Female law enforcement officers have also brought forward claims of disparate (different) treatment. In United States v. City of Erie, Case 1:04-cv-00004 (W.D. Pa. Oct. 4, 2006); 411 F. Supp. 2d 524 (W.D. Pa. 2005), the Department of Justice successfully brought forward a case of gender discrimination against a municipality where a physical fitness agility test resulted in disparate passage rates between male and female officers (the pass rate for male officers was 71% and 12.9% for female officers). Another case, Easterling v. Connecticut, 783 F. 2d 323 (D. Conn. 2011), held in favor of a female applicant where she demonstrated statistical evidence of disparities between males and females in reference to a 1.5 mile run, a component of a physical fitness test).
Age discrimination is the treatment of employees less favorably because of their age. Age discrimination claims under the ADEA have also been brought by police officers in reference to physical fitness standards cases. There have tended to be fewer of these types of cases than those involving gender or disability discrimination, but there are likely to be new and varying types of these cases in the future as the case law in this area continues to develop. It is only a matter of time before we see more cases where police departments have been alleged to have created or implemented new or updated physical fitness tests in an effort to reduce the average age of officers in the workplace.
One of the principles in ADEA cases is that police departments have to establish a rationale for physical fitness testing. This is not necessarily a difficult requirement to meet under existing case law, but one that some departments forget to enact. See EEOC v. Kentucky State Police, 860 F. 2d 665 (6th Cir. 1988) (police department’s mandatory retirement age for police officers was not a bona fide occupational qualification because the police department had not established minimum fitness requirements that would have justified age as a reasonably necessary determining factor.). As mentioned above, age discrimination claims under the ADEA are likely to evolve in the next several years with respect to physical fitness tests as more intentional cases are brought forward.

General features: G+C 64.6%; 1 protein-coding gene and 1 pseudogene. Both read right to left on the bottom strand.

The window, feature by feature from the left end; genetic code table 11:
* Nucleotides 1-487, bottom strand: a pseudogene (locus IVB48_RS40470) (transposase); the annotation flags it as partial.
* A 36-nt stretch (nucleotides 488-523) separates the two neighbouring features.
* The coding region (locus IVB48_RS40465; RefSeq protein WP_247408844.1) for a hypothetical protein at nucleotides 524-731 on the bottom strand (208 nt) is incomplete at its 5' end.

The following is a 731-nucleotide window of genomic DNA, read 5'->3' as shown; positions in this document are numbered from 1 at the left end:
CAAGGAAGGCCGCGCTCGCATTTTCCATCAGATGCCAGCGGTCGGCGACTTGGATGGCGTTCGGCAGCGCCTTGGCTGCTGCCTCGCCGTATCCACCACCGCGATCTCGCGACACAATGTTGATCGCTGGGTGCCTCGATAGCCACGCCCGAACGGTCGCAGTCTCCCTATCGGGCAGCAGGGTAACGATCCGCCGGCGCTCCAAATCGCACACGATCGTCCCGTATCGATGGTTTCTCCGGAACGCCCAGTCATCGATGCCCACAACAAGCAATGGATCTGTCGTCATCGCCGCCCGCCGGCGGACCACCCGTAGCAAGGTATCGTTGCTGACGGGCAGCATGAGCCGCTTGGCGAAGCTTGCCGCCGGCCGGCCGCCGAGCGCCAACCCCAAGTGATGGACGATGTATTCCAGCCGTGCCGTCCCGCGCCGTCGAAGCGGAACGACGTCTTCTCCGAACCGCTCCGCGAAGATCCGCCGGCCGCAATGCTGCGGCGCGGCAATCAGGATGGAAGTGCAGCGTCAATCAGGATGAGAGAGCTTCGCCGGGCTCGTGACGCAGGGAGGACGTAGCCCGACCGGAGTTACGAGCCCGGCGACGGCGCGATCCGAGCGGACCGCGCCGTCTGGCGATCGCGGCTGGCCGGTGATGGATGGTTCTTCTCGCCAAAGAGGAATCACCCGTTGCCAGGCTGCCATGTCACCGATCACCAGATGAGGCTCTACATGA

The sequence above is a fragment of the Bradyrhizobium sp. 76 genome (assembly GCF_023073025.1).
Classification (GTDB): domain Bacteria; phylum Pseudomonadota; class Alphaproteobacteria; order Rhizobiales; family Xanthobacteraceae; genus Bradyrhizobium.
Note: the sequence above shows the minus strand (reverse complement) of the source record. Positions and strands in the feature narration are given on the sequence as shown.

The ADA bars covered employers, including police departments, from discriminating against disabled individuals, including police officers, in regards to job applications, hiring, advancement, discharge, employee compensation, job training, and other terms, conditions, and privileges of employment.
Police officers have brought disability discrimination claims against police departments related to physical fitness testing issues. One interesting case was decided in Cribbs v. Altamonte Springs, 2000 U.S. Dist. LEXIS 20084 (M.D. Fla. Oct. 6, 2000). In Cribbs, the case involved an officer who had previously injured his knee while in military service. As a result, the officer had difficulty completing a one-mile walk and was disciplined. The officer alleged, among other claims, disability discrimination. The court dismissed the case because it found that the knee injury was not a qualified disability under the ADA. See also Piascyk v. City of New Haven, 64 F. Supp. 2d 19 (D. Conn. 1999) (police officer with 20% limitation in his right ankle and 10% limitation in back, who had the ability to walk a half mile, was not disabled under the ADA).
When a law enforcement officer is faced with issues involving the alleged failure to pass a department related physical fitness test, it is important for them to have counsel. Our law firm advises and represents law enforcement officers in physical fitness test matters. We can be contacted at Berrylegal.com or by telephone at (703) 668-0070.